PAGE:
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162 Development and evaluation of a mobile technology-based safety behaviour change intervention
  1. Lara McKenzie1,2,3,
  2. Kristin Roberts1,
  3. Rebecca McAdams1,
  4. Christopher Cotton1
  1. 1US Centre for Injury Research and Policy, The Research Institute at Nationwide Children’s Hospital; Department of Paediatrics
  2. 2US The Ohio State University College of Medicine; Division of Epidemiology
  3. 3US The Ohio State University College of Public Health


Statement of Purpose To describe the creation and development of the Make Safe Happen (MSH) program and app, discuss the unique method of app data collection and tracking, and to provide results from the evaluation of a mobile technology-based safety behaviour change intervention.

Topic Description Every year millions of children are injured in and around the home. It can happen anywhere and in a matter of seconds. But this is a problem with a solution. Many unintentional injuries can be prevented through the use of safety equipment and by consistently following existing safety recommendations. The MSH program and app were created to help parents and caregivers learn how to make their homes safer for their children. The MSH app is an innovative way to incorporate mobile technology as a behavioural intervention tool that offers customised safety information on multiple topics via a single platform. To date, the app has been downloaded >26 000 times. An evaluation study was conducted with parents of children aged 0–12 years who were randomised to use the MSH app or a non-injury related app for one week, and then completed pre- and posttest surveys. App utilisation and analytic data were collected with Google Analytics (GA), a web-based analytic platform. Results regarding participant safety knowledge, safety actions, device acquisition, and use of a home fire drill component will be presented. Few injury-related apps exist, and there have been no previous evaluations of tailored, mobile technology-based behaviour change interventions for home safety, studies that utilise GA for individual user-app behaviour analysis, or studies that link pre- and posttest survey data to app behaviour.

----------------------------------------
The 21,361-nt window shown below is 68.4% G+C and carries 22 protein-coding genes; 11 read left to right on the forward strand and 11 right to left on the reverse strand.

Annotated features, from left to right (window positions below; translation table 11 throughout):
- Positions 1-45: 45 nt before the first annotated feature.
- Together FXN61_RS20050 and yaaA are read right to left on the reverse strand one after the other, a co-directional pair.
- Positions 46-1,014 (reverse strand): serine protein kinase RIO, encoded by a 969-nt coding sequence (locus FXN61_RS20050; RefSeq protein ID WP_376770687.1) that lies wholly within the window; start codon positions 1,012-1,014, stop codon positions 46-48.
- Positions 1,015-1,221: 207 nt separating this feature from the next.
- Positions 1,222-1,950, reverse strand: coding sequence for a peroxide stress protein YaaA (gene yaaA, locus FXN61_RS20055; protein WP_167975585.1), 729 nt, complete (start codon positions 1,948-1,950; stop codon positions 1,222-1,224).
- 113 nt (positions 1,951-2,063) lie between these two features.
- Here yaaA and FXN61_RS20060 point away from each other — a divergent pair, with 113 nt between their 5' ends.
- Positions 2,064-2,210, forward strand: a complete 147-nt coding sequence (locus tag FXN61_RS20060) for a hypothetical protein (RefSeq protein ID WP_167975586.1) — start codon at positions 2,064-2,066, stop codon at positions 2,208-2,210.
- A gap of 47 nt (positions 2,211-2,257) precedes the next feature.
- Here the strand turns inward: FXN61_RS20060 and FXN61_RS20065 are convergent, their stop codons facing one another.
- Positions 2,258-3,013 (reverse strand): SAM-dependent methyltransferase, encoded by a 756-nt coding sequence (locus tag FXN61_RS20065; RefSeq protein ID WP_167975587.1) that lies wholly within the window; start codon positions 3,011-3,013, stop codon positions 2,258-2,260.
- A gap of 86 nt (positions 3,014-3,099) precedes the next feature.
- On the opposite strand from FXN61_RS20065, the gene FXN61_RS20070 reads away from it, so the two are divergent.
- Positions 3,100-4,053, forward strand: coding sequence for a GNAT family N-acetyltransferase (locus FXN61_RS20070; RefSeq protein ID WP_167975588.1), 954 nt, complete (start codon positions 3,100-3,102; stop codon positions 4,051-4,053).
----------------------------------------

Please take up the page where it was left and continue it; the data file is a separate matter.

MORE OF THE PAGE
Speakers Dr. McKenzie offers her approach to develop the MSH app and designing and conducting the evaluation study. She will describe the relationship with Nationwide and the MSH program and how a team of injury experts provide content and advise the program. Ms. Roberts will describe the processes used to implement the study design (online surveys with market research participant panels, focus groups, and home observations) as well as the participant recruitment and data collection. Ms. McAdams will describe the data collection and analysis of participant app behaviour data with GA and the pre- and posttest data. Mr. Cotton offers perspective on the relationship between Nationwide and Nationwide Children’s Hospital throughout the development and launch of a unique cause marketing program. He offers his expertise in cause marketing, tracking safety actions, and will present home fire drill data and future program directions.

Proposed Format The overall presentation will be an interactive lecture format. There will be video describing the MSH program. Audience members will have the opportunity to engage by (voluntarily) downloading and using the MSH app and trying the home fire drill feature. Presenters will guide audience members through the process of reviewing data on GA by showing a short video featuring the app download, use, and test data collection and analytics. In addition, presenters will engage in an open discussion enabling the audience to ask questions regarding the development of similar applications.

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